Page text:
This isn’t to say this colossal work of public art wasn’t without its fervent admirers and a few outspoken defenders. There have been the inevitable comparisons to the Eiffel Tower, a hulking edifice built for 1889's Exposition Universelle that Parisians originally looked down upon (while glancing upwards) in utter disdain. And look how that turned out.

Referring to the sculpture as both an “expressive work of art” and a “generous drunken party animal that waves and gesticulates next to the Olympic stadium,” art critic Jonathan Jones wrote for The Guardian: “Critics of the ArcelorMittal Orbit are missing a lot of fun. The moment I discover that strange orifice, as if it were about to vacuum up the Olympic crowd, or fart on everyone, is the moment I fall in love with this friendly giant. The closer you get, the more organic it becomes.”

ArcelorMittal Orbit tower in London's Queen Elizabeth Olympic Pakr: New and improved with slides.The view from inside the slide. (Rendering: Queen Elizabeth Olympic Park)

Flatulent party animals aside, will the addition of a massive slide help to change public opinion of a largely detested sculpture, which, by the way, you can already abseil from for £85?

Probably not.

Will it help to bring in those all-important tourist dollars?

The officials at Queen Elizabeth Olympic Park are counting on it.

Peter Tudor, director of Queen Elizabeth Olympic Park, explains in a news release: “ What more exciting way to descend the ArcelorMittal Orbit than on the world’s longest and tallest tunnel slide? We are committed to ensuring our visitors have the best possible day out every time they visit Queen Elizabeth Olympic Park, and as with all our venues, we are constantly exploring ways to ensure we lead the way with the latest visitor experience. This slide really will give a different perspective of Britain’s tallest sculpture.”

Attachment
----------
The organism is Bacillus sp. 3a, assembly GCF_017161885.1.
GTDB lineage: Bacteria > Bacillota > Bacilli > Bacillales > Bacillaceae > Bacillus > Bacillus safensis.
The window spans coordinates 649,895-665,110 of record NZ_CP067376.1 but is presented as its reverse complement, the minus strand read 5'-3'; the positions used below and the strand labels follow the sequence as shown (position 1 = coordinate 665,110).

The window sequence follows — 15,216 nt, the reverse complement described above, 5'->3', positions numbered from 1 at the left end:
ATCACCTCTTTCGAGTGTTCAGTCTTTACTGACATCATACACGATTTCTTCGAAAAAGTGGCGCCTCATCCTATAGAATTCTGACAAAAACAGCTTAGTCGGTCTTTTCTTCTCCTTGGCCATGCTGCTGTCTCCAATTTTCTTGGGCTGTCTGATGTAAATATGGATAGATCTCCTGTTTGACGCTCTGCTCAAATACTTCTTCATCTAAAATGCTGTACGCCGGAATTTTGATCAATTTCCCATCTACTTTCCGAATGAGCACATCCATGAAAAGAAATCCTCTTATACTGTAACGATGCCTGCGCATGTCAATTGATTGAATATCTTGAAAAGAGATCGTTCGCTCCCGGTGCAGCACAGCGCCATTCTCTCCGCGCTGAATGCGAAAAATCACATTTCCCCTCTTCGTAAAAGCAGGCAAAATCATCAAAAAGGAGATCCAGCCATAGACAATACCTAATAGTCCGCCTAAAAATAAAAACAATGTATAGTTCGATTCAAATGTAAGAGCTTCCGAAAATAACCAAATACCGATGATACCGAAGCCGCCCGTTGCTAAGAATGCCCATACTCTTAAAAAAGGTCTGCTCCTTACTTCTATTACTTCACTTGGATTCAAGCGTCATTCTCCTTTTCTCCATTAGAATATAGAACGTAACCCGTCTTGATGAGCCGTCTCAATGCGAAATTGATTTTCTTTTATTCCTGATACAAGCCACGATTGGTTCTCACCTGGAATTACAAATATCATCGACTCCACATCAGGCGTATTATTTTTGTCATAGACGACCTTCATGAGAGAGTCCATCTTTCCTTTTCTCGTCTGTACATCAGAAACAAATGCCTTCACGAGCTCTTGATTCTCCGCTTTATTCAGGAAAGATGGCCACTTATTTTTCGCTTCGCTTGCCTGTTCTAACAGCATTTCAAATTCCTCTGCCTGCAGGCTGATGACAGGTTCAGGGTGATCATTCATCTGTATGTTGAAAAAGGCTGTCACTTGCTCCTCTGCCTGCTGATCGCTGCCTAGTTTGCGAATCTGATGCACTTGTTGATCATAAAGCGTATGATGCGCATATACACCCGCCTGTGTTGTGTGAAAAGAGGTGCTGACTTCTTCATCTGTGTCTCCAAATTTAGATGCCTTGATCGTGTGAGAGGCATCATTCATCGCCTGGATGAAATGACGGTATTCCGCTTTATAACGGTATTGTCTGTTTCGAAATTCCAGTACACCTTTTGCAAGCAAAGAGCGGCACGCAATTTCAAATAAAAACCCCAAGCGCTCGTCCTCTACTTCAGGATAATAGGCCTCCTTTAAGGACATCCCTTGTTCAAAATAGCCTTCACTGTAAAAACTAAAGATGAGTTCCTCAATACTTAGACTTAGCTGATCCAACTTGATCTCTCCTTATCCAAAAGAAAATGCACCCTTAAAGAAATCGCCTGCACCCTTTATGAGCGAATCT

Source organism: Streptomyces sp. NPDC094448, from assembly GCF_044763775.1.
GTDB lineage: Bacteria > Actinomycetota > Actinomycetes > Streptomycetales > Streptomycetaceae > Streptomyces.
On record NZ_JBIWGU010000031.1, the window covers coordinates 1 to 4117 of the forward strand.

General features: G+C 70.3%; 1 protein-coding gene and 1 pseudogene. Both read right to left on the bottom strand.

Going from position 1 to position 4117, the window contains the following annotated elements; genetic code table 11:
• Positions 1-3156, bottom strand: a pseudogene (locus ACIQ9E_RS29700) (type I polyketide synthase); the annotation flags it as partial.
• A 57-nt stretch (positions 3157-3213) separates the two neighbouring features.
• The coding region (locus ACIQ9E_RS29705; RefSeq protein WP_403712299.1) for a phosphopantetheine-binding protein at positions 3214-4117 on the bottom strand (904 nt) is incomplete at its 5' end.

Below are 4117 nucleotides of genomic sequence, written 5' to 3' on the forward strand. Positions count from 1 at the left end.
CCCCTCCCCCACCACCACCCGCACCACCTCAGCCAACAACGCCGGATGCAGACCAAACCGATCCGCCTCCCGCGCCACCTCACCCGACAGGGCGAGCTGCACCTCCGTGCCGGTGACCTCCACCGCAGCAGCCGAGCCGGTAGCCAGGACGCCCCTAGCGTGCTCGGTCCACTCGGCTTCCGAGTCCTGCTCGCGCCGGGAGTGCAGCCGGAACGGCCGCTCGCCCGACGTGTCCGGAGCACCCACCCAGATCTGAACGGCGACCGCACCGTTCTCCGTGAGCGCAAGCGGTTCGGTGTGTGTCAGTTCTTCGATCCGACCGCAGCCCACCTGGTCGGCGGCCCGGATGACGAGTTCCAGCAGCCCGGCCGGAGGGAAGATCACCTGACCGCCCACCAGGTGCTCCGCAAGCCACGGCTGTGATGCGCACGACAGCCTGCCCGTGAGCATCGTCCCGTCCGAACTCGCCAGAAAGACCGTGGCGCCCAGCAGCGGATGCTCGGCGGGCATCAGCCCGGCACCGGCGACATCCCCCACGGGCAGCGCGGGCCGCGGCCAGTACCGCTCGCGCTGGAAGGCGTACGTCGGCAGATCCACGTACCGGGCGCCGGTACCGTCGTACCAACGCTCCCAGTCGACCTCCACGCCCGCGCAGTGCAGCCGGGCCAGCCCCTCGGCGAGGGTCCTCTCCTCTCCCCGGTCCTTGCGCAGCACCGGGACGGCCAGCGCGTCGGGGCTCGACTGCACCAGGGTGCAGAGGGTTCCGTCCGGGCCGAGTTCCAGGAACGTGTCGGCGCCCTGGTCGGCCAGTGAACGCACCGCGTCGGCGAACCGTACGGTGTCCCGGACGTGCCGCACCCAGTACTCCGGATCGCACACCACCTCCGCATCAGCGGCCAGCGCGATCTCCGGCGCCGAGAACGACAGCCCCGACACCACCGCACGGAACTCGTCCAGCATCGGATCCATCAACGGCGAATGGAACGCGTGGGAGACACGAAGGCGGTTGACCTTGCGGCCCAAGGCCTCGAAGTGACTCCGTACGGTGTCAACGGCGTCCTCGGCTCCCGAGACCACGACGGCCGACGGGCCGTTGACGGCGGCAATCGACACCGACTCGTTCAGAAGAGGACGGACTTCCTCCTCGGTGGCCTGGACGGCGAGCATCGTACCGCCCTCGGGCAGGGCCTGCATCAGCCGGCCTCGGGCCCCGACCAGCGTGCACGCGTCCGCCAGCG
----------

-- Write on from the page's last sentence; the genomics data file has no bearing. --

Tudor offers addition insight to The Evening Standard: “It's about adding another attraction to the attraction. We've already got Anish Kapoor's mirrors that turn everything upside-down, and the view. We're looking at what other experiences can we provide to engage with the sculpture."

“One of the reasons it's called the Orbit is you orbit it. This is another way to do that."

ArcelorMittal Orbit tower in London's Queen Elizabeth Olympic Pakr: New and improved with slides.The tower at night. (Photo: Aleem Yousaf/flickr)

Tudor is certainly not off the mark given that past visitors have lamented that the one thing that the sculpture is sorely missing, aside from lower entrance fees, is a massive slide.

Reactions to the decision to add a slide to Kapoor’s already divisive work (he reportedly gave the slide idea his full blessing) are coming in quick and strong. Some don’t see the harm in adding an element of fun to a landmark that's already been publicly flogged and then some — what's done is done so what's the harm? Others are keen on the idea of adding a less pricey, more family-friendly thrill-attraction to complement the existing abseiling option. One commenter at Dezeen equates the decision to add a slide to a work of art as being “akin to putting wobbly eyes on the Mona Lisa to make it more fun.”

Any thoughts? Would you take a not-so-leisurely (14 mph!) slide down Britain's tallest sculpture?

Via [Dezeen], [BBC]

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Matt Hickman ( @mattyhick ) writes about design, architecture and the intersection between the natural world and the built environment.